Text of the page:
Elsewhere on Lawfare, Nicholas Weaver provides technical and logistics context to the SuperMicro attack. Jim Baker has published the third in a series of articles on how artificial intelligence will impact counterintelligence, focusing on the application of AI to data collected from citizens’ communications. Steve Stransky examines how the Trump administration’s recently released National Cyber Strategy aims to reform the country’s computer crime and surveillance statutes, and Bobby Chesney highlights how challenges to those surveillance statutes in the United States might be informed by the European Court of Human Rights’ recent decision in Big Brother Watch and Others v. The United Kingdom. In this week’s Cyberlaw Podcast, Stewart Baker discusses Bloomberg’s hardware hacking story (at 1:00), the Treasury Department’s new CFIUS regulations (at 7:25), and the extradition of Xu Yanjun (at 12:15). Last week’s episode addressed the SuperMicro hack (at 1:10) and the extension of ZTE’s monitor (at 8:20).
At CSIS, Samm Sacks describes her main takeaways on China’s evolving data protection regime after a summit at Alibaba’s Data Security Institute. Turning to the Chinese domestic economy, Dan Rosen and Logan Wright analyze the factors enabling the Chinese financial system’s resilience amid massive credit growth in a new CSIS report. Douglas Paal of the Carnegie Endowment for International Peace explores how Washington’s new generation of leaders—who came of age accustomed to a strong and assertive China—are changing the bilateral relationship. Meanwhile, his colleague Philippe Le Corre looks to Europe and the spread of Chinese influence including through investments in digital and information technology. Finally, at Brookings, Ryan Hass considers how Pence’s speech played with different audiences, while Joseph Parilla and Max Bouchet identify the U.S. cities hardest hit by retaliatory tariffs.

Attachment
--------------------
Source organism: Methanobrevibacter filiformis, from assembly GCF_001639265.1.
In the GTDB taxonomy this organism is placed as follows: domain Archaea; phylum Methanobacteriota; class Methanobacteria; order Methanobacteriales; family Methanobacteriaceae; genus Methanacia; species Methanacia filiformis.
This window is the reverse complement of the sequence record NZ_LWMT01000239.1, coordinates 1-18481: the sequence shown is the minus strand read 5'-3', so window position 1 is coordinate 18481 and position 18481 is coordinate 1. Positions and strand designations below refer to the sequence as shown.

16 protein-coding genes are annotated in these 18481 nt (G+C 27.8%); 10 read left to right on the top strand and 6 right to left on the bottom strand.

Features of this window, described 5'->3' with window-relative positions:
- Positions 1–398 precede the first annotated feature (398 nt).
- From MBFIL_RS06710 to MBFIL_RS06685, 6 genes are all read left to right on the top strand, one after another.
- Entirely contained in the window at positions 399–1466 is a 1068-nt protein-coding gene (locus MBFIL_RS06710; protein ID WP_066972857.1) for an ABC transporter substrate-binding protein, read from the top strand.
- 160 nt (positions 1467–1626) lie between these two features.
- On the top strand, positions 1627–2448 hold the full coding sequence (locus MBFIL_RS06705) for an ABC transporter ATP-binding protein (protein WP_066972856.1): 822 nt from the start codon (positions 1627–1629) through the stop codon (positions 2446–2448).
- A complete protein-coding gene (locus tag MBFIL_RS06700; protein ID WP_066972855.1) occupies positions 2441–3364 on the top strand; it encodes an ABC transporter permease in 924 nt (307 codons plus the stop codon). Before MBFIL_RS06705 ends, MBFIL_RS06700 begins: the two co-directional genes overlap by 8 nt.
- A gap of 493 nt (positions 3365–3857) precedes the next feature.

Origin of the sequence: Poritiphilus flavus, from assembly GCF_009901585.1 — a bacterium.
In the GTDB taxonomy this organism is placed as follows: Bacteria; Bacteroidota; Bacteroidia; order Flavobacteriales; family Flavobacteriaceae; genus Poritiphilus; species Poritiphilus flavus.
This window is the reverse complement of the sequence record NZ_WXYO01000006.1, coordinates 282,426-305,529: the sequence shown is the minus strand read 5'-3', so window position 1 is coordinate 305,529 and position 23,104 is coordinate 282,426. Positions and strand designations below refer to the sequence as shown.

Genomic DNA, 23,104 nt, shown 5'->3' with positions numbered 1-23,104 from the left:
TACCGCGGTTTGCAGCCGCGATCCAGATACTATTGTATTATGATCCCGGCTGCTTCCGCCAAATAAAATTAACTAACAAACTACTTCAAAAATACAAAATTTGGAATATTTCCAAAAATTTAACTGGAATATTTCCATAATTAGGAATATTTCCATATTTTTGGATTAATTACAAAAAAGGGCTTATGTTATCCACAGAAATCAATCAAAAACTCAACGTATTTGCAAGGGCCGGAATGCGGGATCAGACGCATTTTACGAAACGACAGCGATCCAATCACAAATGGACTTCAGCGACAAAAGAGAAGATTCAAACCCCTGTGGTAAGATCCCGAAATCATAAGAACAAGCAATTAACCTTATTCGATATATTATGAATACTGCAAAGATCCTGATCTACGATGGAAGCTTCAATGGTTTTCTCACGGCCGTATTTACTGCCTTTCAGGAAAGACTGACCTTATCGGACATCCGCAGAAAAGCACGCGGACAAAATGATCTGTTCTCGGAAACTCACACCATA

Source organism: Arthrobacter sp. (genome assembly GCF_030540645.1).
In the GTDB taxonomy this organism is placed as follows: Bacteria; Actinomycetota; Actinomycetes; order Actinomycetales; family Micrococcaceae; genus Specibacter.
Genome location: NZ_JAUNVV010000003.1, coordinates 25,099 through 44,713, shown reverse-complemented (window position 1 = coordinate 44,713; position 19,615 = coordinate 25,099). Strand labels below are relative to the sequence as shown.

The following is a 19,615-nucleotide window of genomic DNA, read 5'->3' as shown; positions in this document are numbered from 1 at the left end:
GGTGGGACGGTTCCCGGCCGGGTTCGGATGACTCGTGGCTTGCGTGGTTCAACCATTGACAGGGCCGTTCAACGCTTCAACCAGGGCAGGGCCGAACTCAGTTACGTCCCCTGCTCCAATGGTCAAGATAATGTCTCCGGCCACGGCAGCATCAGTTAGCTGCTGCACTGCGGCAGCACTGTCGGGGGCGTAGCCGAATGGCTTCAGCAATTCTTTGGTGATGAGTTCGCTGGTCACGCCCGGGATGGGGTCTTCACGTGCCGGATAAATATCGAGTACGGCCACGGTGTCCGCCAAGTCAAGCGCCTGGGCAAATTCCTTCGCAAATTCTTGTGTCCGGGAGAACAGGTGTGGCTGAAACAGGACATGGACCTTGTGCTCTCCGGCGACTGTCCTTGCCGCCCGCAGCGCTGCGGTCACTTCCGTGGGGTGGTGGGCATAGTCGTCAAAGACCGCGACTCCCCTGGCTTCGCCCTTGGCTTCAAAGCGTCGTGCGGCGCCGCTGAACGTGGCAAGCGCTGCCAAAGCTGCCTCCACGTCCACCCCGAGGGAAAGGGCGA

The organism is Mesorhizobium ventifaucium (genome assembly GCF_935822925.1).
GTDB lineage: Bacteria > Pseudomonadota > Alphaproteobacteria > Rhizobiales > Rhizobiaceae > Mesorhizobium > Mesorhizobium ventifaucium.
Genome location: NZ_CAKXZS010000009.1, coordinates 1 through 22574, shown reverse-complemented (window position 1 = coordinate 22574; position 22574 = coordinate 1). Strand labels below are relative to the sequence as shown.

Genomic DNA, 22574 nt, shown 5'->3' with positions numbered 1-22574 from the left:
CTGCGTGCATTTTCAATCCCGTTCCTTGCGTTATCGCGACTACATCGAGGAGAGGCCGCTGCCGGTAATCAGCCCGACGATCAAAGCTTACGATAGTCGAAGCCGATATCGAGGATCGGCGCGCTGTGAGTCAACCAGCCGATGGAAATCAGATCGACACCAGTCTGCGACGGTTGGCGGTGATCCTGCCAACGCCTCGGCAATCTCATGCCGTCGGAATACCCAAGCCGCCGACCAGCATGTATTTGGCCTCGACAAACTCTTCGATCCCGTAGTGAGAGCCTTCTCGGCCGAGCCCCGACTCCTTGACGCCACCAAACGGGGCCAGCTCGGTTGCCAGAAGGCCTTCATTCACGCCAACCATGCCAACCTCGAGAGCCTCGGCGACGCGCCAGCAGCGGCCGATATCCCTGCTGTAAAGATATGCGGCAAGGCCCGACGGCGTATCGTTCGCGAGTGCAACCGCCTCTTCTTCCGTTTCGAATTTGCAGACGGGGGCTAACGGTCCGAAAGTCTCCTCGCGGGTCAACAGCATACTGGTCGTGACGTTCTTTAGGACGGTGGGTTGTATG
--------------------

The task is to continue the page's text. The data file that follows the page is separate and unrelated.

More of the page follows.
Graham Allison explains in the Financial Times that the Trump administration has “a serious emerging strategy to confront China” as part of a new Cold War, but may lack the necessary means and ends. This new strategy has included accusations of Chinese election interference. In the New York Times, Adam Segal argues that while the Chinese government has not hacked foreign elections, it has the tools and playbook to do so. In Foreign Policy, Matt Stoller argues that the Chinese government has exploited Washington’s hands-off approach to corporate regulation and technology policy to advance its own interests. Nathaniel Taplin takes stock of the trade war’s continued impact on the Chinese economy for the Wall Street Journal.